Michel Montaigne (c.1590), Essays (§2:12); cited by Jean Meslier (1729) in The Testament (pg. 570) [2]
“Man, feeling within himself a concealed force that insensibly produced action, that imperceptibly gave direction to the motion of his machine, believed that the entire of nature, of whose energies he is ignorant, with whose modes of acting he is unacquainted, owed its motion to an agent analogous to his own soul, who acted upon the great macrocosm in the same manner that this soul acted upon his body. Man having supposed himself double, made nature double also: he distinguished her from her own peculiar energy; he separated her from her mover, which by degrees he made spiritual. Thus this being distinguished from nature was regarded as the soul of the world, and the soul of man was considered as portions emanating from this universal soul. This notion upon the origin of the soul, is of very remote antiquity. It was that of the Egyptians, of the Chaldeans, of the Hebrews, of the greater number of the wise men of the east. It was in these schools that Pherecydes, Pythagoras, Plato, drew up a doctrine so flattering to the vanity of human nature—so gratifying to the imagination of mortals.”
Baron d’Holbach (1770), The System of Nature (pg. 117)

Pherecydes the philosopher, who should be distinguished Pythagoras, from the Athenian historian of the same name, was either a native of Scyros, or, according to some authorities, of Syria or Assyria; and he was the tutor of Pythagoras in the sixth century BC. Suidas, Philo of Byblus, Clemens of Alexandria, Hesychius of Milet, Eustathius, and Cicero, agree in stating that he acquired his philosophy in Phoenicia; and Cedrenus adds, that, like Thales and Pythagoras, he visited Egypt and Chaldea in pursuit of knowledge. According to Theopompus, Pherecydes was the first among the Greeks who wrote on the nature of the gods. He also wrote a work on cosmogony, intitled [Greek], which contains the Chaldean theories on and his ether, the earth, time, and the four elements. Galen assigns to this author the work De salubre virtus rationis, which is commonly printed with the works of Hippocrates; and if this be correct, it would clearly prove that medicine has an oriental origin.”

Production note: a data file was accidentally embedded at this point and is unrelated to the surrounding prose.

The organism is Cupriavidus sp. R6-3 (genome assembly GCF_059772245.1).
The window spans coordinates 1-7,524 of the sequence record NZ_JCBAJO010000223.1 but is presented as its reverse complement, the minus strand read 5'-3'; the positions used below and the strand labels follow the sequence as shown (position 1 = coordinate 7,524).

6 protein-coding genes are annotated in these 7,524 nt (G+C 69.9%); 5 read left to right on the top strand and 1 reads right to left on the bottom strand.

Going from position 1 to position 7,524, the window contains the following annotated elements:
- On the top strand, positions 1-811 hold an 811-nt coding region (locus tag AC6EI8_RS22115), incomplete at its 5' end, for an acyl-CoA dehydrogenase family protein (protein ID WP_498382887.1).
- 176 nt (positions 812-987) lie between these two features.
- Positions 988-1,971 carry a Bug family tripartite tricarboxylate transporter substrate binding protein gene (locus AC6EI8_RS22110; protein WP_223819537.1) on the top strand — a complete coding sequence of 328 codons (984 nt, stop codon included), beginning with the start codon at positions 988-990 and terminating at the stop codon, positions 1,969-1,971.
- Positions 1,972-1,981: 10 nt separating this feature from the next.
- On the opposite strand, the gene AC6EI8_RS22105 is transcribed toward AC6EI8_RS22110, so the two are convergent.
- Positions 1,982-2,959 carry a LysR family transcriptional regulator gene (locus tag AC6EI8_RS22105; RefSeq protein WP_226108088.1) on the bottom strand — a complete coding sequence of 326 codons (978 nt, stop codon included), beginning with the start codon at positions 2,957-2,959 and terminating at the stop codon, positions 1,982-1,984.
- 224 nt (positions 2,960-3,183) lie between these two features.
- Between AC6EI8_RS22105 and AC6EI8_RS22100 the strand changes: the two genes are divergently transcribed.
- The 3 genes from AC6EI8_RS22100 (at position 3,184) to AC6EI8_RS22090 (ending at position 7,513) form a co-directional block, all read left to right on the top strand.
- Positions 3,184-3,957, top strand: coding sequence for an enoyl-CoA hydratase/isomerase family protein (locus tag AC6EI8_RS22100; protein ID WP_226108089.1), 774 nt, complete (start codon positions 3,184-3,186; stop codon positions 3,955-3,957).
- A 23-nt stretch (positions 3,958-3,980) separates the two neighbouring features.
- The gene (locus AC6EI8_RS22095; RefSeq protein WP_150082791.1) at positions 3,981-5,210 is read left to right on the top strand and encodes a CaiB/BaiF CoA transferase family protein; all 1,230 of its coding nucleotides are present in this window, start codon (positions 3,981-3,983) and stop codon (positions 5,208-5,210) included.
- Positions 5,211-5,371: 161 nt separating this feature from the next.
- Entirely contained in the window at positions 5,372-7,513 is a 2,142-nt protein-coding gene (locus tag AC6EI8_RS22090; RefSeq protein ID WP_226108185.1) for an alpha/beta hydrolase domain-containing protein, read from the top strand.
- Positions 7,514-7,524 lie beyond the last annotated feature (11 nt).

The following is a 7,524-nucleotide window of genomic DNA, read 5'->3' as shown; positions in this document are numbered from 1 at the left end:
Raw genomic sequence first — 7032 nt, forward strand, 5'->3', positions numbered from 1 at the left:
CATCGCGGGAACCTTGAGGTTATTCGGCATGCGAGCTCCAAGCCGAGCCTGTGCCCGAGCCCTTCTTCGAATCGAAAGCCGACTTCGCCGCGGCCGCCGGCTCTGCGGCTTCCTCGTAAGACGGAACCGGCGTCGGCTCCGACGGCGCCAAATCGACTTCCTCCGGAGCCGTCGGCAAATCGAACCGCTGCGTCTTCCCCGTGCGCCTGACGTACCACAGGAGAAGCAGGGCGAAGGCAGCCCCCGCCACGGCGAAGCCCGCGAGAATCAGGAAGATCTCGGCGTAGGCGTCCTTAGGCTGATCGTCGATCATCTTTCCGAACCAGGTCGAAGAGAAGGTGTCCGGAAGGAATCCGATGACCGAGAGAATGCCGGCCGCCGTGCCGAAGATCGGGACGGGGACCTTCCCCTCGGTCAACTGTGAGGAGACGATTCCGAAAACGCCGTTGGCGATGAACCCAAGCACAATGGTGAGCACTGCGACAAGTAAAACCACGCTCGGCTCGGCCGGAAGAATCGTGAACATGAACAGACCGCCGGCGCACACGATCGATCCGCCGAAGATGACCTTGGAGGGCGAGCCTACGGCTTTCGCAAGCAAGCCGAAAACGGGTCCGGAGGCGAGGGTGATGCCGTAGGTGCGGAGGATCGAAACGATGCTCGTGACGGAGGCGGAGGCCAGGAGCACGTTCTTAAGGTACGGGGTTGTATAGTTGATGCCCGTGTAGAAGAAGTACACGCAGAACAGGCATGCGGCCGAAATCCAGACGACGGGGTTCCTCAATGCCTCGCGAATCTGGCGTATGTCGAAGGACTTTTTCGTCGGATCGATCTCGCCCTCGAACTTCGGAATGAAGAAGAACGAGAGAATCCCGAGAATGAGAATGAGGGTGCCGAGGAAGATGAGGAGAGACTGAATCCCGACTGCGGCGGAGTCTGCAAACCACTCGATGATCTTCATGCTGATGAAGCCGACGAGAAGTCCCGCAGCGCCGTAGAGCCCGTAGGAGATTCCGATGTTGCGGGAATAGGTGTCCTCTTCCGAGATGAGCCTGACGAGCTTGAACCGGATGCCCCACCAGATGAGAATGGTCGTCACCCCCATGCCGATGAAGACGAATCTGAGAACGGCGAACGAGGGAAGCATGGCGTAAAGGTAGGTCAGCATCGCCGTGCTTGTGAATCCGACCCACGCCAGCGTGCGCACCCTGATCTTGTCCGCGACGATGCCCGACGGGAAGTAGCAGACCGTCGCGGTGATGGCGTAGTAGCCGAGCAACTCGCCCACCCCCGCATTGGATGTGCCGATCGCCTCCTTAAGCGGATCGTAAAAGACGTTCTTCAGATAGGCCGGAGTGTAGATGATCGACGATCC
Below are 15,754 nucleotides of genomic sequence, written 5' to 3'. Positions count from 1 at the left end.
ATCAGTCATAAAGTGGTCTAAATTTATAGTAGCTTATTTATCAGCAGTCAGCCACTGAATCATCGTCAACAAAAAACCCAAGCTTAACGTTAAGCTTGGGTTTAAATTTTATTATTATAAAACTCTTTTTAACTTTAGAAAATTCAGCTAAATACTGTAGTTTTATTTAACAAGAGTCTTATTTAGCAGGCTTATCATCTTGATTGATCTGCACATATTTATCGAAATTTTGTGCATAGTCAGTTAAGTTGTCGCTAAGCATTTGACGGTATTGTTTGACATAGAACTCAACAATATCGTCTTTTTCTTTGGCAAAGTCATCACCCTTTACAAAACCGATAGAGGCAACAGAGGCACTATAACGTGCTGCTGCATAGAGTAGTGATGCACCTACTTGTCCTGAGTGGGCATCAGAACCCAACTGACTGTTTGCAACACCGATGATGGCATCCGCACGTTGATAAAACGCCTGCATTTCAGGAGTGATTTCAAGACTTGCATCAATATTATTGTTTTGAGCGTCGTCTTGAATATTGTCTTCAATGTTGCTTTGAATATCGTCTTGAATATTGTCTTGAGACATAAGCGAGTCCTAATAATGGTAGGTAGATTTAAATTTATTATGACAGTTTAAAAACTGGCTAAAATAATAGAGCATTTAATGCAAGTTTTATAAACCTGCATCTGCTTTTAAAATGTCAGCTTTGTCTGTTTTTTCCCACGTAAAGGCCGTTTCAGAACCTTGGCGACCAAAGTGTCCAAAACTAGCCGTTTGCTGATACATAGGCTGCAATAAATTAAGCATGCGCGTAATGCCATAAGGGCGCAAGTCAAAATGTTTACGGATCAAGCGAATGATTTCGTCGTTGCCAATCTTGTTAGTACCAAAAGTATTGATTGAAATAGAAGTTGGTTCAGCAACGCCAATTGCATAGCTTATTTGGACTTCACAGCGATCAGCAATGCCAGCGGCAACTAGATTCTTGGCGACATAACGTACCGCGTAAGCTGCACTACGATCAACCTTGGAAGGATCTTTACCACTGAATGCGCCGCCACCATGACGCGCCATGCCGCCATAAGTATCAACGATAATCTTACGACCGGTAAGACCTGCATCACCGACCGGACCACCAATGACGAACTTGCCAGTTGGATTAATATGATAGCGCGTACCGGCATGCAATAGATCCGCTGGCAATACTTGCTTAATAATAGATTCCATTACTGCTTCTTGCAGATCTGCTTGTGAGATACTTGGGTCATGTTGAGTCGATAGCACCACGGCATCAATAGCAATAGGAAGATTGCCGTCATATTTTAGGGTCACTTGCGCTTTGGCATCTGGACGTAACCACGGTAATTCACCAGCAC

— Francis Chesney (1850), The Expedition for the Survey of the Rivers Euphrates and Tigris (pg. 520)

1. Holbach, Baron. (1770). The System of Nature: Laws of the Moral and Physical World (notes by Denis Diderot; translator: H.D. Robinson) (nature double, pg. 117; Cicero on soul history, pg. 118). J.P. Mendum, 1889.
2. (a) Montaigne, Michel. (c.1590). Essays (§2.12). Publisher.
(b) Meslier, Jean. (1729). Testament: Memoir of the Thoughts and Sentiments of Jean Meslier (translator: Michael Shreve; preface: Michel Onfray) (pg. 570). Prometheus Books.

External links
Pherecydes of Syros – Wikipedia.